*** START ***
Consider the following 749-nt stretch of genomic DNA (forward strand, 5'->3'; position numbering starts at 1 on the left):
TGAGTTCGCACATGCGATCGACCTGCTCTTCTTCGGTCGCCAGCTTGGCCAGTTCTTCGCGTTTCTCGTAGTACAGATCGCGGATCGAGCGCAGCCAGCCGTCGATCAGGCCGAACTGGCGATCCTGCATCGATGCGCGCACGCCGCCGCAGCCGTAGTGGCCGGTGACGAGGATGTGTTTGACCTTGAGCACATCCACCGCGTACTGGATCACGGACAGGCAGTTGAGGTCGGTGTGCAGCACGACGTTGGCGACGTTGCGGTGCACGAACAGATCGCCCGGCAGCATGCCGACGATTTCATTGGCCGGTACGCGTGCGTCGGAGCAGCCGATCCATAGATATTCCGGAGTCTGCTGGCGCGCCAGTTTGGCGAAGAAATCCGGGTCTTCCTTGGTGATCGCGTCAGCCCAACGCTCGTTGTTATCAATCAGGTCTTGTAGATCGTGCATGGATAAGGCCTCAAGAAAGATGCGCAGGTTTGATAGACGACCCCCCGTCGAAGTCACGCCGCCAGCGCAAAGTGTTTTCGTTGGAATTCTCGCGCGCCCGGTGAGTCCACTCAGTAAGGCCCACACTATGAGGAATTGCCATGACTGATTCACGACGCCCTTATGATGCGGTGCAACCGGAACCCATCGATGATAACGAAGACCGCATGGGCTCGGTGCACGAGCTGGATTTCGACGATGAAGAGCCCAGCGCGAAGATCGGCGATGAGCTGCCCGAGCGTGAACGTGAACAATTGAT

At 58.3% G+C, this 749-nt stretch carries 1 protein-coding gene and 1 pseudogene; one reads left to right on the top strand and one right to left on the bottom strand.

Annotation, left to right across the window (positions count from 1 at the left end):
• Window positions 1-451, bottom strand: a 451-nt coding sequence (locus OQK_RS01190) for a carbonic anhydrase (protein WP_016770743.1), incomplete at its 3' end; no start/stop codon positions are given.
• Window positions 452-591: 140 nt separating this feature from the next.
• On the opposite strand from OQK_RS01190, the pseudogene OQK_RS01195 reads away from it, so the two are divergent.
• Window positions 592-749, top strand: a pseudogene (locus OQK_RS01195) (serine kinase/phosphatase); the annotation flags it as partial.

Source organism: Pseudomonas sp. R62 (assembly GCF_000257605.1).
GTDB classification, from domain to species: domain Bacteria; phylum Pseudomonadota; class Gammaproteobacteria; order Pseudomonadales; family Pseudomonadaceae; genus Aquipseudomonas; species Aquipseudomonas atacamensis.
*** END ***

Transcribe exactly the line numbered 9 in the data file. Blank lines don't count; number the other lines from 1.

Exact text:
Source organism: Pseudomonas sp. R62 (assembly GCF_000257605.1).